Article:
Secamb's private 999 ambulances cost criticised

Ambulance call operator Secamb said emergency response targets introduced in 2008 were "very challenging"

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Patient representatives have expressed concern that millions of pounds are being spent by the NHS on private ambulances in the South East.

South East Coast Ambulance Service (Secamb) spent £7.8m in the past three years on private contractors, figures obtained by the BBC show.

Secamb said it used private providers and volunteers at times of high demand.

But Mike Eddy, from Kent Local Involvement Network (Link), said it would be cheaper to use NHS ambulances.

Secamb, which covers Kent, Surrey and Sussex, is one of only five NHS ambulance trusts in England which currently uses private companies to answer 999 calls and to take patients to hospital for outpatient appointments.

'Flick a switch'

Last year it sent private ambulances to more than 7,000 emergency incidents at a cost of £1.77m, which Secamb said was part of an annual budget of approximately £165m.

The calls represented 1.71% of the total number.

James Pavey, senior operations manager, said external companies were used because of rising pressures on the service and tough new targets set by the government in 2008.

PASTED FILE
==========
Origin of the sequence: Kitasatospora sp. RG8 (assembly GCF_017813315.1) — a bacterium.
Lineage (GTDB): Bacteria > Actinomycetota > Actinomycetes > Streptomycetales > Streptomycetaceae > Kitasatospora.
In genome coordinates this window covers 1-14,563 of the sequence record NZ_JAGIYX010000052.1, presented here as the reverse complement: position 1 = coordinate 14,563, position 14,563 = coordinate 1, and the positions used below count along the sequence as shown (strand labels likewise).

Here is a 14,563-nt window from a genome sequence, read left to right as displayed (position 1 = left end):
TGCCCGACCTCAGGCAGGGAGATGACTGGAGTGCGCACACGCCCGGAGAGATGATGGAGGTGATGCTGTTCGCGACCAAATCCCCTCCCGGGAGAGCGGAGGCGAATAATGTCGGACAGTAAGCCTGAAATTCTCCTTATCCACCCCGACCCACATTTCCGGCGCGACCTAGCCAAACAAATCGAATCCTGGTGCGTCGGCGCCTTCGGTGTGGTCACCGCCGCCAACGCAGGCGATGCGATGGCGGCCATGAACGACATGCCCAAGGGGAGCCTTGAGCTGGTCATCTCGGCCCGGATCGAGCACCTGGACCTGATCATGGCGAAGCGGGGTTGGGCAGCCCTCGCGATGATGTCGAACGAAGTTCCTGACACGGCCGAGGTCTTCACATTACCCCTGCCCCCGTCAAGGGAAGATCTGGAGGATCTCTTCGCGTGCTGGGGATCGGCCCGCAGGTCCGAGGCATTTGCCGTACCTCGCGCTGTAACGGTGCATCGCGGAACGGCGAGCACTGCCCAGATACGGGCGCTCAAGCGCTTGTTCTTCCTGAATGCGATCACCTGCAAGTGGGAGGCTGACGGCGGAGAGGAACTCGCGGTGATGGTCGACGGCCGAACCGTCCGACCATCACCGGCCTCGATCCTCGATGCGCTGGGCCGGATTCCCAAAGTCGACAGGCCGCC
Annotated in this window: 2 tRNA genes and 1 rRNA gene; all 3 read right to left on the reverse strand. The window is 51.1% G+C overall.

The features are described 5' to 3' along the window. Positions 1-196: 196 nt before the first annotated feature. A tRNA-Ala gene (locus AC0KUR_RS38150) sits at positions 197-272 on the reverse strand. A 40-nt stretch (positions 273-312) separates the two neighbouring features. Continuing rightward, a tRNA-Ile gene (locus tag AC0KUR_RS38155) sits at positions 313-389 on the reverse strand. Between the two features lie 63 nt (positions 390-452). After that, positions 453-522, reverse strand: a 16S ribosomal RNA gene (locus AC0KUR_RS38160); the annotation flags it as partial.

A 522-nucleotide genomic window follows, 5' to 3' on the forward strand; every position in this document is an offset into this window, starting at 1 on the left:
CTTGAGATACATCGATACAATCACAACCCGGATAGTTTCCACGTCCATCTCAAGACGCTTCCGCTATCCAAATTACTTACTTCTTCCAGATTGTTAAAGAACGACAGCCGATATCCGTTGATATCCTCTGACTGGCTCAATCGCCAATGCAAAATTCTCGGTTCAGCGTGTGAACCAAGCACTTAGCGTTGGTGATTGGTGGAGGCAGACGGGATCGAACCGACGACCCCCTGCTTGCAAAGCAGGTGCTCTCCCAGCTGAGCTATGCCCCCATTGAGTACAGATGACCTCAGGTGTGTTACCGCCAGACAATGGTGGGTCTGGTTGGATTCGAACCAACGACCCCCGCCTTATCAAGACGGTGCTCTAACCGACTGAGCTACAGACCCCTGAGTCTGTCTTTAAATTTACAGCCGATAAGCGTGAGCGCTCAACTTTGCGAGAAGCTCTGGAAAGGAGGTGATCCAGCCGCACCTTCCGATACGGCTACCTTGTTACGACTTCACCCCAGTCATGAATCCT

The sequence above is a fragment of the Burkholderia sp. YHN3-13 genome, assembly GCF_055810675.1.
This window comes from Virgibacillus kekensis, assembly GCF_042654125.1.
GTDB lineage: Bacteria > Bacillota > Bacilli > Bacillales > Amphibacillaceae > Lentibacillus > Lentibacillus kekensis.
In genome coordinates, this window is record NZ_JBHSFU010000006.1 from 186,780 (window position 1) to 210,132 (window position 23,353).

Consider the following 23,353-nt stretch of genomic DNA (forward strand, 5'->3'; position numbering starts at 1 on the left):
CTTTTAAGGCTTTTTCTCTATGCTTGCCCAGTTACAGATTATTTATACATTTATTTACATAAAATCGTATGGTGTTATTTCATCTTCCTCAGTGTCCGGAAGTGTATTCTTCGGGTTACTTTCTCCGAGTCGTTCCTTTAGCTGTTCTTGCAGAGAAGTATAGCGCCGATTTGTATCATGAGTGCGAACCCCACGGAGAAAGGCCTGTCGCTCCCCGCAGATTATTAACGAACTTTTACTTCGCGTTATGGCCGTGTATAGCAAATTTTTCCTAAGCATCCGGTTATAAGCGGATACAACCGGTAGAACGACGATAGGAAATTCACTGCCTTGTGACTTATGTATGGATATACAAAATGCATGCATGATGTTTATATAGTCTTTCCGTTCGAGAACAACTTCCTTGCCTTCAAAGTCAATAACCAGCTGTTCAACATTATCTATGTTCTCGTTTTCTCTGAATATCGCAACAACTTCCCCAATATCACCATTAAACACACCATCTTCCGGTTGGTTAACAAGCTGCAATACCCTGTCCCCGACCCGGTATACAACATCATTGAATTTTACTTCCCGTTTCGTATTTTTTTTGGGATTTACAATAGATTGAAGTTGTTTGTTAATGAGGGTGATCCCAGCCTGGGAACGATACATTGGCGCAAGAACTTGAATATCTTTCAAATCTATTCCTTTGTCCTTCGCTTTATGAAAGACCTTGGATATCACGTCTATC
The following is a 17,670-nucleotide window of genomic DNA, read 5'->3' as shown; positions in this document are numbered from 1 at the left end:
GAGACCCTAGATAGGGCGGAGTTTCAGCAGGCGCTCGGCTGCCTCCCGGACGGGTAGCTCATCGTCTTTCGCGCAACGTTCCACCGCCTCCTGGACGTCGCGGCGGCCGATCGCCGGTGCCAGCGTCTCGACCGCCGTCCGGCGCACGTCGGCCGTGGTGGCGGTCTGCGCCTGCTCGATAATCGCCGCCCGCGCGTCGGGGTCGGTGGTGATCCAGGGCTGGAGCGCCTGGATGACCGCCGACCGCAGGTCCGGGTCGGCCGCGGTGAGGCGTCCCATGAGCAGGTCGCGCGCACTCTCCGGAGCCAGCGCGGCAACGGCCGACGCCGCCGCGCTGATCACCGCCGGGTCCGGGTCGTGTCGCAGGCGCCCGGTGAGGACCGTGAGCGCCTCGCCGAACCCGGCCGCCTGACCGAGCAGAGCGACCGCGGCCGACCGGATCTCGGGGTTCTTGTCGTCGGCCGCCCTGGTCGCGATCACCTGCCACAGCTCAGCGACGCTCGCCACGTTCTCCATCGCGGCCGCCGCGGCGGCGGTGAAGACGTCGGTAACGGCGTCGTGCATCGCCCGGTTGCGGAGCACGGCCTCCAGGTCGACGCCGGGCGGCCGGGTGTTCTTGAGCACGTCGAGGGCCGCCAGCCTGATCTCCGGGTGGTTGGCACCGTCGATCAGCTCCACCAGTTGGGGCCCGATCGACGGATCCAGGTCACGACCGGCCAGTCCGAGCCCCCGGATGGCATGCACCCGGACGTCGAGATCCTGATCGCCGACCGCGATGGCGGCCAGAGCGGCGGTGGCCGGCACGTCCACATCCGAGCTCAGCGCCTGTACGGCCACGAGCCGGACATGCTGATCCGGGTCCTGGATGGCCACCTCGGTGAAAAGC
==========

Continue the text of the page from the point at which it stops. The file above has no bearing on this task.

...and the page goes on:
"When you dial 999, if your call is assessed as being serious and life threatening, then we have eight minutes to get to you and we have to do that 75% of the time," he said.

"It is a very challenging target.

"You can't flick a switch and produce paramedics out of thin air. They take a long time to train.

"Our objective is to phase (private companies) out gradually as we recruit more paramedics."

Mr Eddy said the need for extra capacity was understandable.

"Most people just want to get to hospital when there is something wrong," he said.

"But what does concern me is the amount of money spent on private providers when perhaps what the ambulance service should have been doing is making sure that they have got the right kit and the right people to deliver the service."

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